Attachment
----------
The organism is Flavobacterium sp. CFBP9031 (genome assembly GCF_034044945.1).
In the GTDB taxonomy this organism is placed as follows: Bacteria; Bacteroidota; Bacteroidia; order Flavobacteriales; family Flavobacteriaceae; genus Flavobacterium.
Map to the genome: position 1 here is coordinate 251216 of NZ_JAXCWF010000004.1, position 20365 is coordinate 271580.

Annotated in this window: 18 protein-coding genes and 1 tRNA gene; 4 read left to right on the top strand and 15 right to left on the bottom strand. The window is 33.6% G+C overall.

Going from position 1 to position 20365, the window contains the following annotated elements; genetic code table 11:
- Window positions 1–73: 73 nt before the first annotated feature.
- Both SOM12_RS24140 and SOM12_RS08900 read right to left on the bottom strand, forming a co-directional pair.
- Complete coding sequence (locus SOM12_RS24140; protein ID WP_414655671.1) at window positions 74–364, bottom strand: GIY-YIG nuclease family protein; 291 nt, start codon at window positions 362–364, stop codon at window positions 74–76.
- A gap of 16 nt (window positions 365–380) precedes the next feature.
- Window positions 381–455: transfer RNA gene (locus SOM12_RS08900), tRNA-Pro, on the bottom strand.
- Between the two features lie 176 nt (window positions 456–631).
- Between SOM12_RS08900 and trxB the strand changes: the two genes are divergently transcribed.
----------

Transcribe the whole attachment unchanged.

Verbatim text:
The organism is Flavobacterium sp. CFBP9031 (genome assembly GCF_034044945.1).
In the GTDB taxonomy this organism is placed as follows: Bacteria; Bacteroidota; Bacteroidia; order Flavobacteriales; family Flavobacteriaceae; genus Flavobacterium.
Map to the genome: position 1 here is coordinate 251216 of NZ_JAXCWF010000004.1, position 20365 is coordinate 271580.

Annotated in this window: 18 protein-coding genes and 1 tRNA gene; 4 read left to right on the top strand and 15 right to left on the bottom strand. The window is 33.6% G+C overall.

Going from position 1 to position 20365, the window contains the following annotated elements; genetic code table 11:
- Window positions 1–73: 73 nt before the first annotated feature.
- Both SOM12_RS24140 and SOM12_RS08900 read right to left on the bottom strand, forming a co-directional pair.
- Complete coding sequence (locus SOM12_RS24140; protein ID WP_414655671.1) at window positions 74–364, bottom strand: GIY-YIG nuclease family protein; 291 nt, start codon at window positions 362–364, stop codon at window positions 74–76.
- A gap of 16 nt (window positions 365–380) precedes the next feature.
- Window positions 381–455: transfer RNA gene (locus SOM12_RS08900), tRNA-Pro, on the bottom strand.
- Between the two features lie 176 nt (window positions 456–631).
- Between SOM12_RS08900 and trxB the strand changes: the two genes are divergently transcribed.